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Alumni Newsmakers

A Holiday Feast for Sandy Victims

Volunteers helped assemble and deliver baskets of food to neighbors in New Jersey after the storm through the Meadowlands Basket Brigade, a service developed by Jai Patel, BBA '06.

Courtesy Jai Patel

What started as a simple Thanksgiving gesture has now become a community movement, according to Jai Patel, BBA '06.

Like many in the GW community, Hurricane Sandy hit close to home for Mr. Patel; his town of Little Ferry, N.J., was severely affected by the super storm that devastated parts of the U.S. East Coast in late October.

He was lucky. Beyond loss of power, neither he nor his family was harmed, nor was their family business, an overhead door company. Almost immediately, Mr. Patel felt the need to take action for others who were not as fortunate.

Mr. Patel's company holds an annual Thanksgiving potluck, and wanted to invite anyone in the community to attend. But many people had lost their cars during the storm and wouldn't be able to travel.

So Mr. Patel, his family, and fellow Little Ferry residents developed the Meadowlands Basket Brigade, a food delivery service for families affected by Sandy. The initial goal was to deliver 42 baskets to families—"42 is a lucky number for our business," Mr. Patel says.

After teaming up with the Meadowlands Regional Chamber of Commerce, however, the group was able to stretch its resources. In just 10 days, the brigade surpassed its initial target by almost ninefold and raised enough money to deliver Thanksgiving dinner baskets to 370 families. On Sunday, Nov. 28, the group gathered 80 volunteers to assemble and deliver the goods.

The Basket Brigade is a pay-it-forward project. Each basket is delivered anonymously and contains a note that reads, "This comes to you from someone who cares about you. All we ask is that you take care of yourself well enough to be able to do this for someone else one day."

"It was rewarding to see the look of surprise on the faces of the families in need; they went through such adversity. Finally, on this holiday, they got a little bit of reprieve," Mr. Patel says.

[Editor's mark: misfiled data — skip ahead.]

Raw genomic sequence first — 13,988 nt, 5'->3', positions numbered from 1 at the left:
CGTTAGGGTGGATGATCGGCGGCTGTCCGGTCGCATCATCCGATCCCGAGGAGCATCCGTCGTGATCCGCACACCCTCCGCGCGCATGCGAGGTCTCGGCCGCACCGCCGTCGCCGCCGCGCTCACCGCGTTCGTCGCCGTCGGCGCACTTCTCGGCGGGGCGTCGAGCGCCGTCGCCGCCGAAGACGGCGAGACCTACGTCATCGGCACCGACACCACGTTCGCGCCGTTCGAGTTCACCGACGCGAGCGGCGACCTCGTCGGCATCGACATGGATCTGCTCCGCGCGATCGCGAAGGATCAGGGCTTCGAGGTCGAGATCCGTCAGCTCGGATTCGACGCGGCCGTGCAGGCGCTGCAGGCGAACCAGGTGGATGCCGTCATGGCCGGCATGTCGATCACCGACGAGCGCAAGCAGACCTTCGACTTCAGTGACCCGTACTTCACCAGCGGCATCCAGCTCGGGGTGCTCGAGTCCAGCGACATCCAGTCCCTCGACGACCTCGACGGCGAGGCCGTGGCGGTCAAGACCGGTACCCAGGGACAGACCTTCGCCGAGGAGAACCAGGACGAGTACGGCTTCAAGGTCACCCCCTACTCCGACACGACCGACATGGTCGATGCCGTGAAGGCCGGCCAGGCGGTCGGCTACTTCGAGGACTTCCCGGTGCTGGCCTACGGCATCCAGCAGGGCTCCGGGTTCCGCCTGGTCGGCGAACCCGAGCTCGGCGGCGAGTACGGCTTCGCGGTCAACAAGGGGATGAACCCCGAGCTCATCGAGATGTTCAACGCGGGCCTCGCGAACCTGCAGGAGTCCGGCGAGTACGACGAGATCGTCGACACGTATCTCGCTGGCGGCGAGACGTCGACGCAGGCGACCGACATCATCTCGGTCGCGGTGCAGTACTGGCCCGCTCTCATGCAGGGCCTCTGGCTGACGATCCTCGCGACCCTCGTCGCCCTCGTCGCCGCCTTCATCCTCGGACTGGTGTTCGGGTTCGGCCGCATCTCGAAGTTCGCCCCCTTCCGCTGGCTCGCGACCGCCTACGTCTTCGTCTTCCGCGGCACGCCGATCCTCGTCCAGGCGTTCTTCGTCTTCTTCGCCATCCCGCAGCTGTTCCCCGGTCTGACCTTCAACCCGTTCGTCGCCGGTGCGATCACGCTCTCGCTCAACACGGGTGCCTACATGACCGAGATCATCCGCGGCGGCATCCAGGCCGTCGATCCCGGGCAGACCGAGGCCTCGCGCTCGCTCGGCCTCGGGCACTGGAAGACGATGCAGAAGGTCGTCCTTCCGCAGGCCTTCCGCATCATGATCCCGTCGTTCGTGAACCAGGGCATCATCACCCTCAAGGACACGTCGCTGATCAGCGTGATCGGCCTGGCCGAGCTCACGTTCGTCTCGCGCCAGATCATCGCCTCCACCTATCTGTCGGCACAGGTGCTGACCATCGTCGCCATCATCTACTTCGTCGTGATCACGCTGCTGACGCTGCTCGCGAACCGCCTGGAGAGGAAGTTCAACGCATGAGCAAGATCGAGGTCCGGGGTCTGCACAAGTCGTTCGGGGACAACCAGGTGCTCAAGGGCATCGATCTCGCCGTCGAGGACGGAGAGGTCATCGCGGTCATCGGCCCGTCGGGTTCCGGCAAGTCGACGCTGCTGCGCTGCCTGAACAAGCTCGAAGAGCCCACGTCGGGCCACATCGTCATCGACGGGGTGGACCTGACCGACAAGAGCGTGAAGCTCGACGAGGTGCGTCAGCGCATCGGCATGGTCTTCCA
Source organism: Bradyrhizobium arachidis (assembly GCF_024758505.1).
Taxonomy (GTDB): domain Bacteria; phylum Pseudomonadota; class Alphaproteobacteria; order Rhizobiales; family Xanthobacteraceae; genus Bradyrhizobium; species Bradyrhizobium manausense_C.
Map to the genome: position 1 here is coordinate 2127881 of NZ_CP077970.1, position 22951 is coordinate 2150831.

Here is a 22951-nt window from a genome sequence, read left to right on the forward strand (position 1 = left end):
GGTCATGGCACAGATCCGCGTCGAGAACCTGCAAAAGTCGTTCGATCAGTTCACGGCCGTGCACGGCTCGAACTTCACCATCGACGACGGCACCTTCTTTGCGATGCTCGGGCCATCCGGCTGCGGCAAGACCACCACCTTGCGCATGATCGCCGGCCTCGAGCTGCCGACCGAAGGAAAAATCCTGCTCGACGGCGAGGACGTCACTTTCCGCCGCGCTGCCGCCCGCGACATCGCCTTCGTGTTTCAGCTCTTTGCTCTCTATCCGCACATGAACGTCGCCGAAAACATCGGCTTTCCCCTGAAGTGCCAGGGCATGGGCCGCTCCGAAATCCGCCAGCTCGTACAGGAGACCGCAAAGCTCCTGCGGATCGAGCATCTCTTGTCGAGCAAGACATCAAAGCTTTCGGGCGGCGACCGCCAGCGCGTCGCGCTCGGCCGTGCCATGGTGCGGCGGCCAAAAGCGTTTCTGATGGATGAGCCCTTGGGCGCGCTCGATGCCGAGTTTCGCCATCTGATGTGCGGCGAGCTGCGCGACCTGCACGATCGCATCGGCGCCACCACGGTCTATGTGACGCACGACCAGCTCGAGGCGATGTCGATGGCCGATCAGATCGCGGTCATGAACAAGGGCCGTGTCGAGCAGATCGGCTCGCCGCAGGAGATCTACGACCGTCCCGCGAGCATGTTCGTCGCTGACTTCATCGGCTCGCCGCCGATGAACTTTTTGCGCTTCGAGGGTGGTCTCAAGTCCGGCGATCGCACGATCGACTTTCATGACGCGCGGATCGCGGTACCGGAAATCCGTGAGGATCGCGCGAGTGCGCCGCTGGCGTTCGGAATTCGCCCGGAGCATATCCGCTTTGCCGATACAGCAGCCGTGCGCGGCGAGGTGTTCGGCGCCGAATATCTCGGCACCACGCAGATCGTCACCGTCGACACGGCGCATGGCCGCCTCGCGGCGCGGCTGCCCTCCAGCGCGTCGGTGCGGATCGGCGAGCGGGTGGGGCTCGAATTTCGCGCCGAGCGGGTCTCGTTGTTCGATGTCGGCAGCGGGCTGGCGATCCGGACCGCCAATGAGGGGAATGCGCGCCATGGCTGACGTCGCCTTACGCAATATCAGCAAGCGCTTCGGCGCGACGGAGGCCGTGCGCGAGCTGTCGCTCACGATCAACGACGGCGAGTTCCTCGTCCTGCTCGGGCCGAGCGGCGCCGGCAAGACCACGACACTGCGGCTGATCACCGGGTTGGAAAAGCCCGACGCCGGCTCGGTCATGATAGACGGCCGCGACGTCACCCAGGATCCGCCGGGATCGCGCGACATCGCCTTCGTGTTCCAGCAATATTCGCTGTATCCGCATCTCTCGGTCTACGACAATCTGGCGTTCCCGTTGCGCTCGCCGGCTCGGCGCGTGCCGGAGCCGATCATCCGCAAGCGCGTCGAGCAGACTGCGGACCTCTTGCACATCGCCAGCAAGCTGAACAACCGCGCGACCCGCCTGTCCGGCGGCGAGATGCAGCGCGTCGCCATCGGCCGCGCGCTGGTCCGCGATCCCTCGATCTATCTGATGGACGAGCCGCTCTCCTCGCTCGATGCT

The Basket Brigade—which also includes Mr. Patel's sister, co-worker, and fellow Colonial, Ranee Patel, BA '08—wasn't done yet. After an overwhelming response from volunteers and local businesses, the group organized a second basket donation for New Year's Day. This time, it doubled the number of volunteers.

The spirit of community service is familiar to Mr. Patel. An Eagle Scout, he's had a passion to give back for most of his life. And he brought that passion to GW; he even donned his scout uniform during his admissions interview.

At GW, Mr. Patel found a community of like-minded people, which nurtured his passion for community and for action. "GW taught me how to react," he says. "The student body fosters a culture of resiliency. Colonials don't just sit back; they take part. That's what a Colonial does."

Mr. Patel experienced this firsthand as a student after Hurricane Katrina, when his fraternity, Sigma Nu, helped organize a blood drive the day after the storm. The lesson was reiterated during Mr. Patel's Commencement, in the address by George H.W. Bush and Barbara Bush. "I was given a charge to give back and make an impact—it really affected me."

Since graduating from GW, Mr. Patel has followed that charge. Today, 600 families have received a delivery from the Meadowlands Basket Brigade. Through fundraising efforts, more than $20,000 has been donated, in addition to donated services.

If you want to take part in future donations, whether as an individual or a corporation, contact Mr. Patel at

—Melissa Nyman